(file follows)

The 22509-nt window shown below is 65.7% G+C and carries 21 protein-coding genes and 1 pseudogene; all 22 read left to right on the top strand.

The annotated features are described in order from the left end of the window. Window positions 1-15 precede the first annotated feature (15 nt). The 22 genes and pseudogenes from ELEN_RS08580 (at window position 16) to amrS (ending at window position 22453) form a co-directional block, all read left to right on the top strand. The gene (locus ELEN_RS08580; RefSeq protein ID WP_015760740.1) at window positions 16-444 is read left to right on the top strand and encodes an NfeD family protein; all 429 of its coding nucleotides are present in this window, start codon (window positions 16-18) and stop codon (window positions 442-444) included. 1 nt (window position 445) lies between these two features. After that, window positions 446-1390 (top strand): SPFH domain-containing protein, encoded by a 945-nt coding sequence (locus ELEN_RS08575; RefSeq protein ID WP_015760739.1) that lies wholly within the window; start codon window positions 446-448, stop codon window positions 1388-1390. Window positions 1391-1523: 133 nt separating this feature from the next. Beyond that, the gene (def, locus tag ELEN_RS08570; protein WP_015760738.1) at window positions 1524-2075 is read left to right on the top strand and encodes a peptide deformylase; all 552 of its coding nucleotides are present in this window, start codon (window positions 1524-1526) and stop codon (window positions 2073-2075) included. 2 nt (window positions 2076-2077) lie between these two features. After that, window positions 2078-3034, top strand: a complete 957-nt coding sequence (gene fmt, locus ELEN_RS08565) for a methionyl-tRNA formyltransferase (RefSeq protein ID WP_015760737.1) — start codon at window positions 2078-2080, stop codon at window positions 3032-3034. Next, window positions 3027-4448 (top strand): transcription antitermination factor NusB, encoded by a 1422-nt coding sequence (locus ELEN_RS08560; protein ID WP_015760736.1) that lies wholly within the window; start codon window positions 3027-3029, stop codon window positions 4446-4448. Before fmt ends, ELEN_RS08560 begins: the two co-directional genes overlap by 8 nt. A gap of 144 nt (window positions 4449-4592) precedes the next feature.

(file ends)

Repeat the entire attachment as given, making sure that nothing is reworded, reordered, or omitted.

The 22509-nt window shown below is 65.7% G+C and carries 21 protein-coding genes and 1 pseudogene; all 22 read left to right on the top strand.

The annotated features are described in order from the left end of the window. Window positions 1-15 precede the first annotated feature (15 nt). The 22 genes and pseudogenes from ELEN_RS08580 (at window position 16) to amrS (ending at window position 22453) form a co-directional block, all read left to right on the top strand. The gene (locus ELEN_RS08580; RefSeq protein ID WP_015760740.1) at window positions 16-444 is read left to right on the top strand and encodes an NfeD family protein; all 429 of its coding nucleotides are present in this window, start codon (window positions 16-18) and stop codon (window positions 442-444) included. 1 nt (window position 445) lies between these two features. After that, window positions 446-1390 (top strand): SPFH domain-containing protein, encoded by a 945-nt coding sequence (locus ELEN_RS08575; RefSeq protein ID WP_015760739.1) that lies wholly within the window; start codon window positions 446-448, stop codon window positions 1388-1390. Window positions 1391-1523: 133 nt separating this feature from the next. Beyond that, the gene (def, locus tag ELEN_RS08570; protein WP_015760738.1) at window positions 1524-2075 is read left to right on the top strand and encodes a peptide deformylase; all 552 of its coding nucleotides are present in this window, start codon (window positions 1524-1526) and stop codon (window positions 2073-2075) included. 2 nt (window positions 2076-2077) lie between these two features. After that, window positions 2078-3034, top strand: a complete 957-nt coding sequence (gene fmt, locus ELEN_RS08565) for a methionyl-tRNA formyltransferase (RefSeq protein ID WP_015760737.1) — start codon at window positions 2078-2080, stop codon at window positions 3032-3034. Next, window positions 3027-4448 (top strand): transcription antitermination factor NusB, encoded by a 1422-nt coding sequence (locus ELEN_RS08560; protein ID WP_015760736.1) that lies wholly within the window; start codon window positions 3027-3029, stop codon window positions 4446-4448. Before fmt ends, ELEN_RS08560 begins: the two co-directional genes overlap by 8 nt. A gap of 144 nt (window positions 4449-4592) precedes the next feature.